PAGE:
What are the relevant patient factors to travel related infections?
Calendar and relative time
Why is a patient's travel history important?
Imported diseases that are rare or unkown in the UK can occur, Infection DDx must be broadened to include infections endemic to areas travelled recently by patient
Different strains of pathogen are/have potentially:
Impacting on protection and detection
Antibiotic resistance differences
Guides necessary ward and lab based infection prevention
What are the key aspects of a patients travel history?
Where? (Be exact)
How (Direct or via?)
Specific risks (including sexual contact)
Preventative measures taken (E.g. Doxycycline)
What are the 4 main species of micro-organism that can cause malaria?
escribe the spread of malaria
Female mosquitos are the vector
No case to case spread
Where does malaria occur?
Africa, Asia, Middle east, South and Central America
Describe a typical malaria history
Fatigue and Malaise
Arthralgia (joint pain)
Fever, Chills and Sweats which cycle every 3rd or 4th day
All occuring 1-3 wks after bite (incubation period)
What might be the common findings of an examination of patient with malaria?
Resp distress (metabolic acidosis, pulm oedema)
Who is responsible for treatment of malaria?
Infectious disease physician
Describe malaria management
Blood smear to detect parasites
FBC, Urea and Electrolytes, LFTs, Glucose
Head CT if CNS symptoms
Treatment is species dependent:
- P. falciparum - quinine or artemisinin
- P. vivax, ovale, malariae - chloroquinine +/- primaquine
Describe a cycle of Malaria transmission/infection beginning from a mosquito biting an infected human
Mosquito acts as vector, infected blood passes into the mosquito gut and can be passed on via the mosquitos saliva
A mosiquto bites a human and the malarial parasite enters the blood through mosquito saliva
Parasite takes root in the liver (Exo-erythrocytic phase)
Parasite is released into the blood (Erythrocytic phase)
Mosquito can bite newl infected human and further pass it on
Outline the prevention of malaria
- Knowlegde of risk areas for regular or returning travellers
- Repellant, aqequate clothing, nets
- Chemoprophylaxis before travel
- Specific to region
Stats and continues before/after return
What is enteric fever?
General term for Typhoid and Paratyphoid fever
Describe the epidemiology of enteric fever worldwide and in the UK
Widespread in areas with poor sanitation
21 million cases per year, mostly children
500 cases/yr (travel related - mainly India)
What is the mechanism of infection of enteric fever?
Source is cases or carriers only
What is the causative organism for enteric fever?
Salmonella enterica serotypes
Commonly Salmonella typhii/paratyphii A, B or C
Aerobic gram negative rods
What are the virulence factors of Salmonella enterica subsp. that commonly cause enteric fever?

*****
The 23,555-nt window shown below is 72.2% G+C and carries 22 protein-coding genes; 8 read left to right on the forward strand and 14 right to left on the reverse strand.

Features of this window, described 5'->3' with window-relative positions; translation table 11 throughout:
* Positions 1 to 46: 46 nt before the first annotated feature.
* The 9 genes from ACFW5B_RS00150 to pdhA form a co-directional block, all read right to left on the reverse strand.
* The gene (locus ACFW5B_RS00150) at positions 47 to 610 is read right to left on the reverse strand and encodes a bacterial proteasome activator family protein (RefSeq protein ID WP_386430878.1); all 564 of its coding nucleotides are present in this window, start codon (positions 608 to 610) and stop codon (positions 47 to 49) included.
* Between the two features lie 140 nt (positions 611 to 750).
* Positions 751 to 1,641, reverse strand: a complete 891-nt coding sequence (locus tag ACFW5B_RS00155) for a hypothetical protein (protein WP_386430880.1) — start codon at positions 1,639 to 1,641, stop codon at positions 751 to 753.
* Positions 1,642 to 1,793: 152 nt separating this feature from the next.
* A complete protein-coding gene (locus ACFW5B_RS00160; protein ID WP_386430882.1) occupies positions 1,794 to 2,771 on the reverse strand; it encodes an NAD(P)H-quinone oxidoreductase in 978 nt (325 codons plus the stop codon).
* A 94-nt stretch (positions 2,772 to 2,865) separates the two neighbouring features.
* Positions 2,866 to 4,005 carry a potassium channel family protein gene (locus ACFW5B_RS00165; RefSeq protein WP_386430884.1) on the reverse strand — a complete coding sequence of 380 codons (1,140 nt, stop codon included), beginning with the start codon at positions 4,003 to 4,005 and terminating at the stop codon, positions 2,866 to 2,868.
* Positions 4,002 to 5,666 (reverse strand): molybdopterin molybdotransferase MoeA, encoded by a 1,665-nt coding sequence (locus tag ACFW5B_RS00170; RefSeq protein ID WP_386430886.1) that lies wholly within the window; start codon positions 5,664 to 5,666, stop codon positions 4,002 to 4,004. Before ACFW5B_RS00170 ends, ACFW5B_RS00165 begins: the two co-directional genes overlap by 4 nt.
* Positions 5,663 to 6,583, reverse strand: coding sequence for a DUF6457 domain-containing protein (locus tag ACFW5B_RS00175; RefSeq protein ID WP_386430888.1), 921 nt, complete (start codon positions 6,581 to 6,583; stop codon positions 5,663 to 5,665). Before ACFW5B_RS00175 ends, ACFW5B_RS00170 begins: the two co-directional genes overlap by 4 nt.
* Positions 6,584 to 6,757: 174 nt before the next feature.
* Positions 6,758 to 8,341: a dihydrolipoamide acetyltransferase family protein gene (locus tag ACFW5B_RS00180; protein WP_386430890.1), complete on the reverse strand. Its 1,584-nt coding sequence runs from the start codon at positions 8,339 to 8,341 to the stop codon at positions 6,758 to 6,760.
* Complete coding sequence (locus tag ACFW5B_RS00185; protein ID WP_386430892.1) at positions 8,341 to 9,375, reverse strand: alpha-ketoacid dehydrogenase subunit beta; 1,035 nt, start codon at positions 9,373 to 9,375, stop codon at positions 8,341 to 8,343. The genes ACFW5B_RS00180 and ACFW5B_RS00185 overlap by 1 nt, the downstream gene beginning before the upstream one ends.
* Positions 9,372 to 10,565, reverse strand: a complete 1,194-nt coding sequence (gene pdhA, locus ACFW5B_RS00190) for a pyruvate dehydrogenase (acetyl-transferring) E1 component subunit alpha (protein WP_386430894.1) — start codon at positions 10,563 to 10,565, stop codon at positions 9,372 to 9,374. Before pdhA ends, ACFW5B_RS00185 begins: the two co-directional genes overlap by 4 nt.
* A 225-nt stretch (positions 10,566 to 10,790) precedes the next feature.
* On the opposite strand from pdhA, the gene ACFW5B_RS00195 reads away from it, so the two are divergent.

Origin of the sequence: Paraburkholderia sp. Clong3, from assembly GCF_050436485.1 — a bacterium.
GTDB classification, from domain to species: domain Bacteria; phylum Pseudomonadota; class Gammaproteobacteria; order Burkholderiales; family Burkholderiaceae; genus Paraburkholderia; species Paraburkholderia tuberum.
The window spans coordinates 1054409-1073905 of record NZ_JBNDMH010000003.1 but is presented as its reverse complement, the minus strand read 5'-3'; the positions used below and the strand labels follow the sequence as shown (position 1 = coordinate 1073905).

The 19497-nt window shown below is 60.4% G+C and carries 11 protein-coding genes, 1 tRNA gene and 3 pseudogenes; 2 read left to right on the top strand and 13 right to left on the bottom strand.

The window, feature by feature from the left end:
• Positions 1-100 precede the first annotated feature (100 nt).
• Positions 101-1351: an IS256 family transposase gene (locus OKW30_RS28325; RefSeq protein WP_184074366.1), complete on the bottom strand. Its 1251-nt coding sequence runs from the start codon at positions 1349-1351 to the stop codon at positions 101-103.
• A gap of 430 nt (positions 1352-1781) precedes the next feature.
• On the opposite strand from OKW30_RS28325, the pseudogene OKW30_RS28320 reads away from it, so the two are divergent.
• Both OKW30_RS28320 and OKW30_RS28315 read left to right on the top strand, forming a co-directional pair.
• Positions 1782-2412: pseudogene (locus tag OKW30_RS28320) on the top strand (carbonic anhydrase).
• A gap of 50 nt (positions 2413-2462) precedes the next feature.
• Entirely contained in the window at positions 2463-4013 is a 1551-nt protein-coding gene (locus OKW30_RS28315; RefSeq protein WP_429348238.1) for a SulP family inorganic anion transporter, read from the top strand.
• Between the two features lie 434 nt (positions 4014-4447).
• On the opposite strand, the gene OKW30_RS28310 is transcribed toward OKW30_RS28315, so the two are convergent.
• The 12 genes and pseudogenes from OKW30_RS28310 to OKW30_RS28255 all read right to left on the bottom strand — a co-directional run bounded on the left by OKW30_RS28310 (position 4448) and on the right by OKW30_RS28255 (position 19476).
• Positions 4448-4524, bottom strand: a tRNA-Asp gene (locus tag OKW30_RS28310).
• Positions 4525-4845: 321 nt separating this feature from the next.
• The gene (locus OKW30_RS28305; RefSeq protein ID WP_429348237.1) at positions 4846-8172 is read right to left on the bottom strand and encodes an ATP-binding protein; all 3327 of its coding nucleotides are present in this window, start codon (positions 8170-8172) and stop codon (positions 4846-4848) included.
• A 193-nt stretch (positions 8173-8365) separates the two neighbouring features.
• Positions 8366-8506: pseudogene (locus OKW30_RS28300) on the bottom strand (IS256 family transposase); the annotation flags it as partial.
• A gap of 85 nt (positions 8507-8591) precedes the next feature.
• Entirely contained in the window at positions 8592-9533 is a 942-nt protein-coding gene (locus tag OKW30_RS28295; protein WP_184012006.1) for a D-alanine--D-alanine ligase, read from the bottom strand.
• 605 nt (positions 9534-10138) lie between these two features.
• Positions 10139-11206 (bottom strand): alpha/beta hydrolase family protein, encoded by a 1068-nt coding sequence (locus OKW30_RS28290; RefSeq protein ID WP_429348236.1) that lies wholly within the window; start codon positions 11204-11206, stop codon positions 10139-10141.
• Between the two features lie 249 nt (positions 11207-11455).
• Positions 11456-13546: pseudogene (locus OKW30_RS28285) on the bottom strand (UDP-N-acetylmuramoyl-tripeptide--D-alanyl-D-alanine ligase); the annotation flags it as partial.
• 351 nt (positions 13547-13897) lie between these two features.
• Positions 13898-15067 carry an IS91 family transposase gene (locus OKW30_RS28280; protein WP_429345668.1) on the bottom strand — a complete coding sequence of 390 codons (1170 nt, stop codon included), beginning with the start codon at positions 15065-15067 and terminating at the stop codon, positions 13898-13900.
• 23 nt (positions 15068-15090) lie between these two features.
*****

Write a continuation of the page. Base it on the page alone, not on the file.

Gram negative endotoxin (VI antigen)
Invasin (to allow intracellular growth)
Fimbriae (small hairlike processes) allow adherence to ileal peyer's patches
What are the symptoms and signs of enteric fever?
Systemic disease w/ fever and headache
Complications can include haemorrhage and perforation of bowel
What investigation might be performed in a patient with suspected enteric fever?
What would be found in a patient with enteric fever?
FBC, WBCC, Urea and Electrolytes, LFTs, Blood and stool culture
Bacteria in blood and stool culture (S. Enterica subsp.)
What is the current treatment for enteric fever?
Ceftriaxone or azithromycin for 7-14 days
Describe the preventative measures for enteric fever
Food and water hygiene precautions (boil water etc)
Used for high risk travel and lab personnel
VI capsular polysaccharide antigen or live attenuated virus
Apart from enteric fever, what other common disease is caused by salmonella spp.?
Give common causative organisms, symptoms and complications
Widespread distribution including UK (non-travel related)
Commonly caused by S. typhirium/enteritidis
generally self limiting but bacteriaemia and deep seated infection may occur
What is zoonosis?
Any process whereby an infectious disease is transmitted from animal to human
Give an example of a zoonosis disease
Include the common causative organisms and it's distribution worldwide
Brucella abortus (cattle) and B. melintensis (goats and sheep)
Gram negative coccobascillus
With regards to brucellosis describe the:
Through skin breaks or the GI tract (Milk)
Non specific, febrile (undulant fever, rising and falling)
Generally from blood culture
Doxycycline and rifampicin
Why is travel history important in a patient that potentially has a severe/high risk disease?
Assessment of travel guides possible diagnosis
Also allows us to assess possibility of high risk infection being present
What precautions might be taken with someone with a suspected high risk of a travel related infection?
Requirement to consider isolation
Additional protections afforded to clinicians/lab staff handling high risk specimens
Give an example of two types of novel emergent viruses that caused pandemics
E.g. H1N1 swine flu in 2009
E.g. SARS-CoV in 2003 (severe acute respiratory syndrome)
Give examples of viruses, vectors and diseases that cause haemorrhagic fevers
Your examples may vary
Filoviridae - Bat - Ebola haemorrhagic fever
Flaviviridae - Mosquito - Dengue and Yellow haemorrhagic fever
What are the symptoms of Ebola?
Internal/external bleeding at 5-7 days